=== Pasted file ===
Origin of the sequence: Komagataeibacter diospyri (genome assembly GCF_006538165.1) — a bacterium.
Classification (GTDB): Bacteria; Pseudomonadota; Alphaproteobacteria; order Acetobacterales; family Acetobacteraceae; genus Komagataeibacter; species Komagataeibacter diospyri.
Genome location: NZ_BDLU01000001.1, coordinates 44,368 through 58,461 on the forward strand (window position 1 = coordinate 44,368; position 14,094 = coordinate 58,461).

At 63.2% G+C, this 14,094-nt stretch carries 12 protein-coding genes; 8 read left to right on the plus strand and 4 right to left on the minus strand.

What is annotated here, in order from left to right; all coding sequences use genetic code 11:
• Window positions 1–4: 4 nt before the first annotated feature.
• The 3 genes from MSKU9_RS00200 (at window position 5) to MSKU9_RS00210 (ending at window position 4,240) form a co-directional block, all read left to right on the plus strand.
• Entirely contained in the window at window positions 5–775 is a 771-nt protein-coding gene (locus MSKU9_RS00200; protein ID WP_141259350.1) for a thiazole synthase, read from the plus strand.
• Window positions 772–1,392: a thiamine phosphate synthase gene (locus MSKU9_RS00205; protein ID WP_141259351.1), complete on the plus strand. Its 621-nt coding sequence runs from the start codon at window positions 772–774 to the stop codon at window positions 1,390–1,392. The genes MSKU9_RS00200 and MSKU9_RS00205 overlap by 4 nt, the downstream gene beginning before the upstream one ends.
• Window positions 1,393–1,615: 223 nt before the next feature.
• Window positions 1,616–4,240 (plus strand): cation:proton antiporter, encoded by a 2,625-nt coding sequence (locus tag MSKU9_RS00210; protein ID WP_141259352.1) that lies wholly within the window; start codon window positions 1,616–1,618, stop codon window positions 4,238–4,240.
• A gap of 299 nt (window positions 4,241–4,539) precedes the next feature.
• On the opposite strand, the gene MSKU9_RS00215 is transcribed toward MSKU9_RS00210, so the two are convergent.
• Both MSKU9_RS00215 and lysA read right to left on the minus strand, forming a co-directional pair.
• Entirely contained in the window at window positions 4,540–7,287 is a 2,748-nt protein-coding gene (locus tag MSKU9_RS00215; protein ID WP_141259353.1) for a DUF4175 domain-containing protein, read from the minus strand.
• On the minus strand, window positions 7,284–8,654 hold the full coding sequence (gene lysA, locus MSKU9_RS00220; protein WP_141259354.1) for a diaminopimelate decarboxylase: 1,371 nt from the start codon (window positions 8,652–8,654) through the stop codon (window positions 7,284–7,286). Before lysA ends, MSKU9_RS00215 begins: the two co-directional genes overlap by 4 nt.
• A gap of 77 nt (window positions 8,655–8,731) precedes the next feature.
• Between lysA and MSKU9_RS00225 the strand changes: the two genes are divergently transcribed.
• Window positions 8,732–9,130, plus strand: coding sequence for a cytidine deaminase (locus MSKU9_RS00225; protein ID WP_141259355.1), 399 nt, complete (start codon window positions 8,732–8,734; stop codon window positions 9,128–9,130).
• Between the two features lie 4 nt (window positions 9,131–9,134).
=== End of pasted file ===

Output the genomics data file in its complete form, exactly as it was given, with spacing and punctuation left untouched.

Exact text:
Origin of the sequence: Komagataeibacter diospyri (genome assembly GCF_006538165.1) — a bacterium.
Classification (GTDB): Bacteria; Pseudomonadota; Alphaproteobacteria; order Acetobacterales; family Acetobacteraceae; genus Komagataeibacter; species Komagataeibacter diospyri.
Genome location: NZ_BDLU01000001.1, coordinates 44,368 through 58,461 on the forward strand (window position 1 = coordinate 44,368; position 14,094 = coordinate 58,461).

At 63.2% G+C, this 14,094-nt stretch carries 12 protein-coding genes; 8 read left to right on the plus strand and 4 right to left on the minus strand.

What is annotated here, in order from left to right; all coding sequences use genetic code 11:
• Window positions 1–4: 4 nt before the first annotated feature.
• The 3 genes from MSKU9_RS00200 (at window position 5) to MSKU9_RS00210 (ending at window position 4,240) form a co-directional block, all read left to right on the plus strand.
• Entirely contained in the window at window positions 5–775 is a 771-nt protein-coding gene (locus MSKU9_RS00200; protein ID WP_141259350.1) for a thiazole synthase, read from the plus strand.
• Window positions 772–1,392: a thiamine phosphate synthase gene (locus MSKU9_RS00205; protein ID WP_141259351.1), complete on the plus strand. Its 621-nt coding sequence runs from the start codon at window positions 772–774 to the stop codon at window positions 1,390–1,392. The genes MSKU9_RS00200 and MSKU9_RS00205 overlap by 4 nt, the downstream gene beginning before the upstream one ends.
• Window positions 1,393–1,615: 223 nt before the next feature.
• Window positions 1,616–4,240 (plus strand): cation:proton antiporter, encoded by a 2,625-nt coding sequence (locus tag MSKU9_RS00210; protein ID WP_141259352.1) that lies wholly within the window; start codon window positions 1,616–1,618, stop codon window positions 4,238–4,240.
• A gap of 299 nt (window positions 4,241–4,539) precedes the next feature.
• On the opposite strand, the gene MSKU9_RS00215 is transcribed toward MSKU9_RS00210, so the two are convergent.
• Both MSKU9_RS00215 and lysA read right to left on the minus strand, forming a co-directional pair.
• Entirely contained in the window at window positions 4,540–7,287 is a 2,748-nt protein-coding gene (locus tag MSKU9_RS00215; protein ID WP_141259353.1) for a DUF4175 domain-containing protein, read from the minus strand.
• On the minus strand, window positions 7,284–8,654 hold the full coding sequence (gene lysA, locus MSKU9_RS00220; protein WP_141259354.1) for a diaminopimelate decarboxylase: 1,371 nt from the start codon (window positions 8,652–8,654) through the stop codon (window positions 7,284–7,286). Before lysA ends, MSKU9_RS00215 begins: the two co-directional genes overlap by 4 nt.
• A gap of 77 nt (window positions 8,655–8,731) precedes the next feature.
• Between lysA and MSKU9_RS00225 the strand changes: the two genes are divergently transcribed.
• Window positions 8,732–9,130, plus strand: coding sequence for a cytidine deaminase (locus MSKU9_RS00225; protein ID WP_141259355.1), 399 nt, complete (start codon window positions 8,732–8,734; stop codon window positions 9,128–9,130).
• Between the two features lie 4 nt (window positions 9,131–9,134).